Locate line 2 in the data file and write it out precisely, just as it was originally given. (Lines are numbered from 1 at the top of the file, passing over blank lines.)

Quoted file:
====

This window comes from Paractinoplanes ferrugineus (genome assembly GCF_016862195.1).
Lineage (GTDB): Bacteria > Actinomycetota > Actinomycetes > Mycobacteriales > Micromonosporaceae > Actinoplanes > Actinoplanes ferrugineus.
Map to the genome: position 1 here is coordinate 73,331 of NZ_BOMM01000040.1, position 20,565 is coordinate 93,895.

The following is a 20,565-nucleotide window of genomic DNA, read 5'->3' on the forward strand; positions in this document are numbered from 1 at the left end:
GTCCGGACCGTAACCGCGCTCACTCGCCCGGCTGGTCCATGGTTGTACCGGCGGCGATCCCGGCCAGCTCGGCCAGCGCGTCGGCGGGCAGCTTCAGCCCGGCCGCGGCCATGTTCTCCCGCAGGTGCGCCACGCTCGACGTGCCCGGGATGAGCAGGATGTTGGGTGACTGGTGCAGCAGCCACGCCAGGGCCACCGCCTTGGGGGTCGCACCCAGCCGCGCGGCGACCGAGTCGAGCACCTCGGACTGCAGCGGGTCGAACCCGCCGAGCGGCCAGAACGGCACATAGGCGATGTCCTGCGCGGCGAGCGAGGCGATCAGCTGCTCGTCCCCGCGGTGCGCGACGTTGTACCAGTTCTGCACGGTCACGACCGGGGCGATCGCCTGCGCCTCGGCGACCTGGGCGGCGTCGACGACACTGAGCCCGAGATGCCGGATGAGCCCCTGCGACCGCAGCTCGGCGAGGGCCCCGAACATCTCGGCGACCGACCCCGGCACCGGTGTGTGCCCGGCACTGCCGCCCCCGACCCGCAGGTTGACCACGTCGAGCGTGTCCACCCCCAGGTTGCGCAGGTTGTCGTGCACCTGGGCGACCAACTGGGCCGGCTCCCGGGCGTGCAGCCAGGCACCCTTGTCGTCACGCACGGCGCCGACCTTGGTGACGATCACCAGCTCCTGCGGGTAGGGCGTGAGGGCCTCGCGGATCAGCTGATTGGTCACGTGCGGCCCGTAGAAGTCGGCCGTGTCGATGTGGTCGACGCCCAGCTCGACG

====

Lineage (GTDB): Bacteria > Actinomycetota > Actinomycetes > Mycobacteriales > Micromonosporaceae > Actinoplanes > Actinoplanes ferrugineus.